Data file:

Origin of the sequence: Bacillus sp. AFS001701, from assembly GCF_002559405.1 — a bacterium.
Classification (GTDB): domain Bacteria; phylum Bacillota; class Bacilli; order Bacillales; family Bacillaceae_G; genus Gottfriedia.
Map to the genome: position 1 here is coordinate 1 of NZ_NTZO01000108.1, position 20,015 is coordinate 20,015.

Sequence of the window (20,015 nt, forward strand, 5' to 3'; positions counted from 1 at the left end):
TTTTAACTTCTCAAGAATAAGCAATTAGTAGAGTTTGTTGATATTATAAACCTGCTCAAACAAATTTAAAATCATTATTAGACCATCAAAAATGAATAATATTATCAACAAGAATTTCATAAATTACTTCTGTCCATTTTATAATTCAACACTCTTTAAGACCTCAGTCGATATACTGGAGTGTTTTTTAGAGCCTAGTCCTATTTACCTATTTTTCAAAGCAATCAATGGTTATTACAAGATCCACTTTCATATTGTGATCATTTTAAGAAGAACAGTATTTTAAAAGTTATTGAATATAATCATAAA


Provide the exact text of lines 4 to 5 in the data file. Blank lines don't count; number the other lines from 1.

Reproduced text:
Sequence of the window (20,015 nt, forward strand, 5' to 3'; positions counted from 1 at the left end):
TTTTAACTTCTCAAGAATAAGCAATTAGTAGAGTTTGTTGATATTATAAACCTGCTCAAACAAATTTAAAATCATTATTAGACCATCAAAAATGAATAATATTATCAACAAGAATTTCATAAATTACTTCTGTCCATTTTATAATTCAACACTCTTTAAGACCTCAGTCGATATACTGGAGTGTTTTTTAGAGCCTAGTCCTATTTACCTATTTTTCAAAGCAATCAATGGTTATTACAAGATCCACTTTCATATTGTGATCATTTTAAGAAGAACAGTATTTTAAAAGTTATTGAATATAATCATAAA